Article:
Lily Cole is a really, really smart model. Which makes her a fucking unicorn. They don’t make ‘em like this. She went to Cambridge. She wants to help those in need. And on top of that, she has the kind of otherworldly, ethereal splendor that makes her so much more than a looker—she looks part porcelain doll, part artist’s muse in a painting, part siren of the sea. You could slap a mermaid tail on her and see her in a fantasy of crashing waves, or veiled in white tulle as a princess bride. She is the consummate image of feminine beauty. Whatever the gamut of the artistic canon, she’s heard it all. “Some the painting references I’ve had are Botticelli, John Currin, Pre-Rafealite,” she admits when prodded, but photographs are what catapulted her to international fame. She graced the cover of British Vogue at 16, and is now, a decade later, an industry veteran.
But don’t just think of her as simply a still image; her burgeoning acting career is already proving to correlate with her versatility in portraits. As the fair maiden Greta, plucked for her exquisite bewitching looks in Snow White And The Huntsman, Lily is the victim of a horrifyingly venomous Charlize Theron, who chows hearts of the nubile to extract their charms into her aging blood. (“I didn’t mind her sucking the life out of me!” says Cole.) In her heart-wrenching scenes, the redhead’s wide-set enormous eyes glistened with pure fear, as her small frame trembled in almost imperceptible shudders; you wanted to dive through the screen and rescue her. What was also fascinating about the role is the ironic twist that she becomes an old, wrinkled hag—a stark opposite to the youthful, dewy-complected beauty she is used to giving the camera. “It took seven hours,” she says of the painstaking makeup process.” “I think regardless of what attention you've had previously it's got to be a pretty jolting experience to see yourself looking a hundred years older! They did an amazing job of prosthetics, so it was very real. It made me reflect on what I would feel was important at that age... and I could only think of my grandkids.”
Most models who become quote, unquote “actresses” really shouldn’t venture beyond playing a dead body in a chalk-outline, but Cole’s passion for the craft transcends simply wanting to be famous. Her next projects include “Gravy,” co-starring Sarah Silverman, and “Orion” with David Arquette, and after having enchanted both critics and audiences with her roles in both Snow White and The Imaginarium Of Doctor Parnassus, it appears the sky’s the limit for Cole, who has decided to give up posing and to act full-time. (“I would still consider modeling for a painter,” she confesses.) And while she admits she would have loved to have worked with Avedon, she actually enjoyed shooting the photographs accompanying this profile, though they’re a star contrast of the frothy, glam alta-moda confections she’s been part of. “I often prefer that style,” she muses. “Stripped back and raw. It’s all about the photographer and the creative team.”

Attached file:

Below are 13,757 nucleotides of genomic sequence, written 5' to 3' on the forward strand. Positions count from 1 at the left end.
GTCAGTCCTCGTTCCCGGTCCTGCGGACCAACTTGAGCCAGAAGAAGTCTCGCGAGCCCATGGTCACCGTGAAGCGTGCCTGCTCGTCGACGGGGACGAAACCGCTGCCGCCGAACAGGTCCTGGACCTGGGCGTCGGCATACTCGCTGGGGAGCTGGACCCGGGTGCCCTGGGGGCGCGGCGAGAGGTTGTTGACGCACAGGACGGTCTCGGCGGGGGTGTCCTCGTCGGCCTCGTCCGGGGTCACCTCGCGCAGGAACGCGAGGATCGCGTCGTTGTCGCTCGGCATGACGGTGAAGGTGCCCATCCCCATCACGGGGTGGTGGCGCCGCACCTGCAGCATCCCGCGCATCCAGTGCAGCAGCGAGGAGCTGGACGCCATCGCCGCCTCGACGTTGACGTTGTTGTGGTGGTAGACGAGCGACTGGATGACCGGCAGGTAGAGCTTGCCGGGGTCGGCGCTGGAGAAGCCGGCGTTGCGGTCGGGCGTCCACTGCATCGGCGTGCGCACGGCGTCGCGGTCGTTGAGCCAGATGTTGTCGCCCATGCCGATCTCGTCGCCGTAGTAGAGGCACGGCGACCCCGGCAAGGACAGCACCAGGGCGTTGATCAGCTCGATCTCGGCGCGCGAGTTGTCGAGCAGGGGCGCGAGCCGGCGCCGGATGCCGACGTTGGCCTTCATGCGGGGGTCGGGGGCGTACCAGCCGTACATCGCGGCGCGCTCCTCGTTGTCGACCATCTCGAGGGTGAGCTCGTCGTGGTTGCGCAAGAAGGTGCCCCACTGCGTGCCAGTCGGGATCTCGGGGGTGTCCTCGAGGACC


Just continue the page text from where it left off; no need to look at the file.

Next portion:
Cole brings an almost intellectual, art-historian’s point of view to the work, which is unusual for a mannequin. In addition to bucking the trend of double digit IQs, she also says her dream day is not some fabulous jet-setting fashion week rager, but a more subdued paradise. “It would be away somewhere empty and quiet, filled with people I love, nature, beauty and sunshine,” she says. “ And yes, food.” (I taunted her about whether she eats.)
In addition to her countless accolades, Cole just received an honorary doctorate for her myriad environmental projects, and based on her upward trajectory her next chapter may be her finest. “I’m spending most of my time right now working on impossible.com,” she says. “It’s a social network to encourage a gift economy.” I perused the site and it’s a truly moving kinetic bulletin board of posted wishes—a network of people seeking help and those who offer it—to assist finishing a patchwork quilt, to suggest gifts for a godchild, to teach a young artist how to screenprint. It appeals to the core goodness of individuals and makes the troubled world feel a bit cozier. Not a bad global force for a girl whose chance encounter on the street in Soho at 14 led to her discovery. Rocker Marilyn Manson said he wanted to cast her in his film about Lewis Carroll as Alice. But unlike the Wonderland heroine, Cole doesn’t need to drink a thing—she’s already getting bigger and bigger.